As of this writing, we are into the fifth week of the enhanced community quarantine (ECQ).
By my count, it feels like we’re into fifth month.
Honestly, at this point, it probably feels like all the rules have gone out the window. I’ve seen memes on my feed dividing the day between “coffee time” and “vodka time.” My brothers have also taken to hitting the sack while the sun’s about to rise. They also eat “dinner” at 4 in the morning. Sometimes, they can’t tell what day it is.
In theory, having no schedule in place sounds like heaven. You can get up, eat, watch Netflix, or play Clash of Clans whenever you want. What could be better, right?
Sure, just ask anyone who’s been doing that for the past three weeks and they’ll tell you otherwise. Granted, simply being able to do so is a privilege in these times, but having too much freedom can be burdensome too.
This is where having a schedule or routine comes in, especially if you’re working from home right now. Sticking to one won’t just give you a purpose, but it will also spare you from having to think about what to do next, among other benefits:
1. Better mental and physical health.
Schedules shouldn’t just be for making sure that you work on time, but also that you rest on time. A good routine should allow for both rest and exercise as it does for working. Thus, one that makes you eat on time and go to bed at a reasonable hour can only be good for your physical health.
Besides, the sheer uncertainty brought about by this pandemic is likely to give rise to a lot of anxiety. Having set tasks to fill your day helps prevent you from dwelling on them too much. It also gives you a sense of control, no matter how small, over what’s happening in your life.
2. Higher productivity and efficiency.
Routines allow you to have a fair bit of expectation about how your day will go, even amidst the quarantine period. This helps your brain gear up and get tasks done more effectively and efficiently.
For instance, if you’ve set your work schedule from 6 AM to 3 PM, then your mind is conditioned to finish the day’s tasks within that time period. Having a deadline, even a flexible one, provides you with urgency as opposed to none at all.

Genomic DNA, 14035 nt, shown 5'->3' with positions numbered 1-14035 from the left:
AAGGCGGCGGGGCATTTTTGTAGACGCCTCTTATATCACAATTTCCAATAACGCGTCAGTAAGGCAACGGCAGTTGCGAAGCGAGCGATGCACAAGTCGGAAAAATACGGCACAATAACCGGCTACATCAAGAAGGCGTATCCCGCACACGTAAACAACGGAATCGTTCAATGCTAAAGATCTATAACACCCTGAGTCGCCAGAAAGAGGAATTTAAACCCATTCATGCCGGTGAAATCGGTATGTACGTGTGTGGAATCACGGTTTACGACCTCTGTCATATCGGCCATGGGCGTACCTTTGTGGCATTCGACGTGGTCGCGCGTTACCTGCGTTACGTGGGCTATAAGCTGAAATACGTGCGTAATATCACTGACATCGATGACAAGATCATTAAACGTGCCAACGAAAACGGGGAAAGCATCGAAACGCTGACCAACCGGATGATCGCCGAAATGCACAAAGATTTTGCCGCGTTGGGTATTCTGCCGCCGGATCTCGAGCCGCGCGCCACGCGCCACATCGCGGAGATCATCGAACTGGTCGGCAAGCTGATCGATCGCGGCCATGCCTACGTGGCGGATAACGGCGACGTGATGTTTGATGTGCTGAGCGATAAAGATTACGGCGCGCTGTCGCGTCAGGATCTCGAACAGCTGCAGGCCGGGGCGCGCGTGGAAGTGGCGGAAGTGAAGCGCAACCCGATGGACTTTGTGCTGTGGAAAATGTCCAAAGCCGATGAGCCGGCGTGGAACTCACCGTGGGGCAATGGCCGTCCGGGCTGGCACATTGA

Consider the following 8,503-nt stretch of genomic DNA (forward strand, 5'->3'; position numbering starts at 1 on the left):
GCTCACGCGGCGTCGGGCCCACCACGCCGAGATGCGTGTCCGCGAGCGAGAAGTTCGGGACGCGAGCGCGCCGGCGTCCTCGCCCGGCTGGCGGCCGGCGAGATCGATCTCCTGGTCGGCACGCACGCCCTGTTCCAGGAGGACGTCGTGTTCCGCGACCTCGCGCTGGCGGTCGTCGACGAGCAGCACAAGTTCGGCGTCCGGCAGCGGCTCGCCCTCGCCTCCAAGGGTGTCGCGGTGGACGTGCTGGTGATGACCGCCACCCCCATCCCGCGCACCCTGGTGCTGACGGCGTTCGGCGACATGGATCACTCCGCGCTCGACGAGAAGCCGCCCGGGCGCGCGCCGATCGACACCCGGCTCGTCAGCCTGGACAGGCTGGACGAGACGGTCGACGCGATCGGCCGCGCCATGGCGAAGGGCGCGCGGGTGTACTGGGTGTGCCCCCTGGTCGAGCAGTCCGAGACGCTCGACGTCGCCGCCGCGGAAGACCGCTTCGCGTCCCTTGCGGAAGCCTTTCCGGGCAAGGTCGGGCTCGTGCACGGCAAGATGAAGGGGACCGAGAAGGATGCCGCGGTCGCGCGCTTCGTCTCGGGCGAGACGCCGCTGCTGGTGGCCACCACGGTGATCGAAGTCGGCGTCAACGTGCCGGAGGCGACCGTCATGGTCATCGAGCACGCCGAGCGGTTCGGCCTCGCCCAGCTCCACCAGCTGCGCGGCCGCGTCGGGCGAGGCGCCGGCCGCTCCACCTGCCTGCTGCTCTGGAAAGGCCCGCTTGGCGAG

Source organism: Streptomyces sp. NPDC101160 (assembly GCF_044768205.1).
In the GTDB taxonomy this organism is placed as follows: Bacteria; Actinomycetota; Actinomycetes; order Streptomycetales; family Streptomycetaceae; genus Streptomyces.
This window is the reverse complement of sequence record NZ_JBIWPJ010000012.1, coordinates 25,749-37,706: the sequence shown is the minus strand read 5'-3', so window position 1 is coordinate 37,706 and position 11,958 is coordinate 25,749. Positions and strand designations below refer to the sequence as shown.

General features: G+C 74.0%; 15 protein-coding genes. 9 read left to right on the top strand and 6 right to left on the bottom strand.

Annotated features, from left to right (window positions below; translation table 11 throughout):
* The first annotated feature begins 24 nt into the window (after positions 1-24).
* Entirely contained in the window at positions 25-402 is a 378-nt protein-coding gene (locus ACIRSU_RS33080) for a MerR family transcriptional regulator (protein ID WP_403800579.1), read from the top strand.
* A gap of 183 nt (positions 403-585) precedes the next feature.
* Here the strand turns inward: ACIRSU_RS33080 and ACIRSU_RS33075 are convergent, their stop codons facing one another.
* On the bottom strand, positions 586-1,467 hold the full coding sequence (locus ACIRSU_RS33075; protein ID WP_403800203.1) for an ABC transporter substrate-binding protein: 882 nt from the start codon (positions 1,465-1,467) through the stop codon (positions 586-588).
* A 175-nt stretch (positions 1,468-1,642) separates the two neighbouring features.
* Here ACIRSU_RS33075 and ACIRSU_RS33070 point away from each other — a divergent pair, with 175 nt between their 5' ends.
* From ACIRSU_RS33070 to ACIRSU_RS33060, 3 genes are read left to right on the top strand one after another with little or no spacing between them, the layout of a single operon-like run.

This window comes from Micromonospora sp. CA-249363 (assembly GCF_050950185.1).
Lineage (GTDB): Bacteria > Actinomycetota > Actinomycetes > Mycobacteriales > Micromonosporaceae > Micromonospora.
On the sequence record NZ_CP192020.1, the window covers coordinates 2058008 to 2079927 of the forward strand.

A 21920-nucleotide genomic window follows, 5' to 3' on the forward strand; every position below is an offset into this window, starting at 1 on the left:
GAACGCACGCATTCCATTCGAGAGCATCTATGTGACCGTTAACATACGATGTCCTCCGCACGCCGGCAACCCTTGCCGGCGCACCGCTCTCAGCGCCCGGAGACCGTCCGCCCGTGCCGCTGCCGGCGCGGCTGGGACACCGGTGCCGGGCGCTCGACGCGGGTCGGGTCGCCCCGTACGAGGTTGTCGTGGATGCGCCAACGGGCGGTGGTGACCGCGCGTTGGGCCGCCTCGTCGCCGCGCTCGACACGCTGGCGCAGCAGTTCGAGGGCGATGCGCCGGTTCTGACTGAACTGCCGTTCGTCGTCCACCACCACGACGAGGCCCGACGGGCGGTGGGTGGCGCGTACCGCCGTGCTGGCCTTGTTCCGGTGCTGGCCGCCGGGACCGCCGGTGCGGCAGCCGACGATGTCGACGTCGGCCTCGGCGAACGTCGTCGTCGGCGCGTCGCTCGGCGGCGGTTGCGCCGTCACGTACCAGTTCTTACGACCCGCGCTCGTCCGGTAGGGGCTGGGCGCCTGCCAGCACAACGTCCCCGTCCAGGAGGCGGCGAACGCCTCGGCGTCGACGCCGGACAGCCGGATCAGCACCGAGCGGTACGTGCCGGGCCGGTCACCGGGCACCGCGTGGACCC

3. Increased focus.
Prolonged periods of isolation can play tricks on your mind. They can make you distracted and listless. Some may find it difficult to focus on tasks as their minds wander or get eaten up by worries and anxieties.
Routines are an antidote to such in a way. They take all the guesswork out of what to do next and thus allows your mind to focus on the task at hand.
4. Improved self-discipline.
One of the hardest things about having no one to boss you around is, well, having no one to boss you around. Don’t get me wrong, you should have the final say over your own life, but even that can be harmful if you lack self-discipline.
Following a routine helps instill such because you learn to prioritize it over what you feel like doing at some point. With the right schedule, you’ll be more motivated to refrain from checking social media when you should be working, as well as vice versa.
5. Greater self-awareness.
Building your own schedule can help you discover many things about yourself. Perhaps you might discover that you find it easier to exercise in the mornings. It might even be the opposite. What if you get your best ideas close to midnight, when there’s no one around to bother you?
Either way, such information is always useful, especially if you’re still figuring out how to reach your fitness and career goals, among other things.
6. Efficient time management.
Setting time limits for certain activities not only ensures that you’ll be able to get the day’s tasks done. It also prevents you from unconsciously spending too much time on such.
Want an example? If you work an eight-hour shift on weekdays and follow a 10 or 11 PM bedtime, you’ll be much less likely to binge watch Netflix.
7. Easier transition to post-ECQ times.
Like a muscle, your mind can atrophy if you don’t use or challenge it enough. Staying on top of a daily routine prevents that and prepares you for transitioning into the world post-ECQ.
If you work from home, for example, it won’t be as difficult for you to go back to a full workload. Having done more or less the same tasks during the quarantine, your brain won’t have to relearn key skills or struggle to make similar decisions.
Lastly, don’t get discouraged if you find it hard to stick to a schedule at first. Setting aside enough time for work, rest, and recreation is important, but there’s no one-size-fits-all routine. Figuring out what works for you could take time and a bit of tweaking, but if you keep at it, you may find that you’ll survive quarantine with less stress and worries as opposed to just winging it.